The Abuse of Private Manning

[Trigger warning for detainee abuse.]

The New York Times editors address the ongoing abuse of Pfc. Bradley Manning, "who has been imprisoned for nine months on charges of handing government files to WikiLeaks."
[Manning] has not even been tried let alone convicted. Yet the military has been treating him abusively, in a way that conjures creepy memories of how the Bush administration used to treat terror suspects. Inexplicably, it appears to have President Obama's support to do so.

Private Manning is in solitary confinement at the Marine Corps brig in Quantico, Va. For one hour a day, he is allowed to walk around a room in shackles. He is forced to remove all his clothes every night. And every morning he is required to stand outside his cell, naked, until he passes inspection and is given his clothes back.

Military officials say, without explanation, that these precautions are necessary to prevent Private Manning from injuring himself. They have put him on "prevention of injury" watch, yet his lawyers say there is no indication that he is suicidal and the military has not placed him on a suicide watch.

...Many military and government officials remain furious at the huge dump of classified materials to WikiLeaks. But if this treatment is someone's way of expressing that emotion, it would be useful to revisit the presumption of innocence and the Constitutional protection against cruel and unusual punishment.

...Far more troubling is why President Obama, who has forcefully denounced prisoner abuse, is condoning this treatment. Last week, at a news conference, he said the Pentagon had assured him that the terms of the private's confinement "are appropriate and are meeting our basic standards." He said he could not go into details, but details are precisely what is needed to explain and correct an abuse that should never have begun.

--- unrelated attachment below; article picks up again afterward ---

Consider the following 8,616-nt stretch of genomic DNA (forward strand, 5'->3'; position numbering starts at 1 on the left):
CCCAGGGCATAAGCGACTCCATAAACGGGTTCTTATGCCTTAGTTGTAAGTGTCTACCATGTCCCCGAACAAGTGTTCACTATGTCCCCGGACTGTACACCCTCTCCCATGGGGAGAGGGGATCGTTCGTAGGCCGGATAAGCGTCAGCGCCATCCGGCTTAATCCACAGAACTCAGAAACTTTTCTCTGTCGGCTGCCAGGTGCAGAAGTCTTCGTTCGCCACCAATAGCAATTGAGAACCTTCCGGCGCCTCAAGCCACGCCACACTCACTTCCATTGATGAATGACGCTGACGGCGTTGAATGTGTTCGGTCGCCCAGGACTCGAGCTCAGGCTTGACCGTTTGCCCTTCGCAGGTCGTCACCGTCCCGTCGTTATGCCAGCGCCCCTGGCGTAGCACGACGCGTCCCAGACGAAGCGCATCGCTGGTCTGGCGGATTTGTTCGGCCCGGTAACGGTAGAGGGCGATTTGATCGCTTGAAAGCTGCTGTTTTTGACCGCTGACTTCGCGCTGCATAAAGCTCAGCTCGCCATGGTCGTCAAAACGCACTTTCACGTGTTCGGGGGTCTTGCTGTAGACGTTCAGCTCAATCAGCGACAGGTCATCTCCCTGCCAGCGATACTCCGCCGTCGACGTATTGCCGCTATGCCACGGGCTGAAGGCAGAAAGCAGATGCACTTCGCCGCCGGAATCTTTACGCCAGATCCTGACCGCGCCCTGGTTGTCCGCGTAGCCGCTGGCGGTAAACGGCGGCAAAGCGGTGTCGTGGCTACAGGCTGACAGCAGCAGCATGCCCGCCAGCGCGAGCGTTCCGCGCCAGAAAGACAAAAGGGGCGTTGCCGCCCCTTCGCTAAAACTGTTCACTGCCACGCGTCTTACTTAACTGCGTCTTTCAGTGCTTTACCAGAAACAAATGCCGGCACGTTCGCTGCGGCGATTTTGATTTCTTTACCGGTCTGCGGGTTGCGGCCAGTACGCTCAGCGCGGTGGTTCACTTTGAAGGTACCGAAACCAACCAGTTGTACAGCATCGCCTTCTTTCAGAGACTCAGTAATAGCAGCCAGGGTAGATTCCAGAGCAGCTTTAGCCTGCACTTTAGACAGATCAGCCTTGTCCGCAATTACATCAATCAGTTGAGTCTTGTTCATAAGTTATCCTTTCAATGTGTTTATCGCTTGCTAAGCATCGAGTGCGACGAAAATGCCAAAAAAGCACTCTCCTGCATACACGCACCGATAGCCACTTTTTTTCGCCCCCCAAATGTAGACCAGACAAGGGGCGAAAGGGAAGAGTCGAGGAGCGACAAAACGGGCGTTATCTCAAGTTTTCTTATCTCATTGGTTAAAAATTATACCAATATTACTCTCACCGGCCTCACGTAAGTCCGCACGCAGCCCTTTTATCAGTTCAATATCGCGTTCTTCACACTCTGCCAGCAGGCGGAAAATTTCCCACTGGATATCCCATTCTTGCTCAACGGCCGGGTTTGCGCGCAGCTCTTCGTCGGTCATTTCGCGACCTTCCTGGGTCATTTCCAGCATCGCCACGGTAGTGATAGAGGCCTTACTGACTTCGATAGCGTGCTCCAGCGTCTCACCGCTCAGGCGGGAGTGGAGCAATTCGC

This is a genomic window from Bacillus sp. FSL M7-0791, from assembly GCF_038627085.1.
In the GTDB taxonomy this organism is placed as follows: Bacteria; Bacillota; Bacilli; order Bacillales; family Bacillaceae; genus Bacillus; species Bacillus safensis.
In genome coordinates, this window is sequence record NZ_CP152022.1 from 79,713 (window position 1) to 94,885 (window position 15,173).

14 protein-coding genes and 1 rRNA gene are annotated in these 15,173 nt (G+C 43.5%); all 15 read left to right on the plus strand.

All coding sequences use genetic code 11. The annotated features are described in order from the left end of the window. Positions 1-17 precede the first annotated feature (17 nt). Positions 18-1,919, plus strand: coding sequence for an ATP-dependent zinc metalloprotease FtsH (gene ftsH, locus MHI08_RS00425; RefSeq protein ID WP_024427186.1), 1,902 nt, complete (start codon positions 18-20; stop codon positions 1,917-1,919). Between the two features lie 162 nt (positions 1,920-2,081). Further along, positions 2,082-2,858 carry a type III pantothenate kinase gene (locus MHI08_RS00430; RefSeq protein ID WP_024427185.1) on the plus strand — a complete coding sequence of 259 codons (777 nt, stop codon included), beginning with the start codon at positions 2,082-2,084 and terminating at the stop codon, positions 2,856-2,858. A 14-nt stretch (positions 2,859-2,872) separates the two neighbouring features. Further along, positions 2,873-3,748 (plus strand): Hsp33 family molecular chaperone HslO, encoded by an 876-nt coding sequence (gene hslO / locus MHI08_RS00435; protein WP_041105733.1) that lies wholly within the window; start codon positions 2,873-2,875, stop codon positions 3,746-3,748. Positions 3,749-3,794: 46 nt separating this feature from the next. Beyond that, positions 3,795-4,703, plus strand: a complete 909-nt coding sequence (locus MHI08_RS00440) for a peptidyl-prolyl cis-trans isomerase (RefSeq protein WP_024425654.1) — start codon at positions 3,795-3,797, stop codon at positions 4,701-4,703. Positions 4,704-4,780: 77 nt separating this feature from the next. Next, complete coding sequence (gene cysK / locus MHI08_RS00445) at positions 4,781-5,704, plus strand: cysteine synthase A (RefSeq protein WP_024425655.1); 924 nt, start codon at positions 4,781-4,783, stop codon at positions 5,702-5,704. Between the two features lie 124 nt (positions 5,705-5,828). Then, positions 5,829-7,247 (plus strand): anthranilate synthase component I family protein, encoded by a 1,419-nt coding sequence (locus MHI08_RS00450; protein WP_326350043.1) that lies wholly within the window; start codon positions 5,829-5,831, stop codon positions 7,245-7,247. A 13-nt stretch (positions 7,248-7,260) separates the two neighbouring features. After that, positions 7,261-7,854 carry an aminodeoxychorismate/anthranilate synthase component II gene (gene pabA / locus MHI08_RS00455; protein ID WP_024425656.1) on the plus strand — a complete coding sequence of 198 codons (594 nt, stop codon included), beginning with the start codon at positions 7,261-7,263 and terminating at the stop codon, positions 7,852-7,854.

The editorial notes that State Department spokesperson P.J. Crowley "resigned" last weekend after saying that the military's treatment of Manning is "ridiculous and counterproductive and stupid." I have seen no comment from Secretary Clinton on Crowley's original statement nor his "resignation," and I am both curious and concerned about what her position is regarding Manning.

As for Obama, at whose desk this and all other bucks stop, this is yet another grave betrayal of the promises he made during his campaign to get elected, as Glenn Greenwald notes here.
It's long been obvious that the Obama administration's unprecedented war on whistleblowers "comes from the President himself," notwithstanding his campaign decree -- under the inspiring title "Protect Whistleblowers" -- that "such acts of courage and patriotism should be encouraged rather than stifled." The inhumane treatment of Manning plainly has two principal effects: it intimidates future would-be whistleblowers into knowing that they, too, will be abused without recourse, and it will break him psychologically (as prolonged solitary confinement and degrading treatment inevitably do) to render him incapable of a defense and to ensure he provides whatever statements they want about WikiLeaks. Other than Obama's tolerance for the same detainee abuse against which he campaigned and his ongoing subservience to the military that he supposedly "commands," it is the way in which this Manning/Crowley behavior bolsters the regime of secrecy and the President's obsessive attempts to destroy whistleblowing that makes this episode so important and so telling.

...When Obama was asked on Friday about Manning's treatment, he said in part: "I've actually asked the Pentagon whether or not the procedures ... are appropriate. They assured me they are." When George W. Bush, in his book, attempted to justify his torture regime, he wrote, as summarized by Newsweek's Jacob Weisberg: "When [Bush] asked 'the most senior legal officers in the U.S. government' to review interrogation methods, 'they assured me they did not constitute torture.' Case closed. You can't argue with the choices Bush defends in this book, because he doesn't argue them himself. He describes, asserts, and cites any authority handy, usually the authority he hired to defend his decisions" (h/t WLLegal).
There are always people who get agitated when I use the "The Third Term of George Bush Is Going Splendidly" tag, and I'll be happy to stop using it as soon as Obama stops fucking acting like George Bush.

You can find out how to help/support Pfc. Bradley Manning here.

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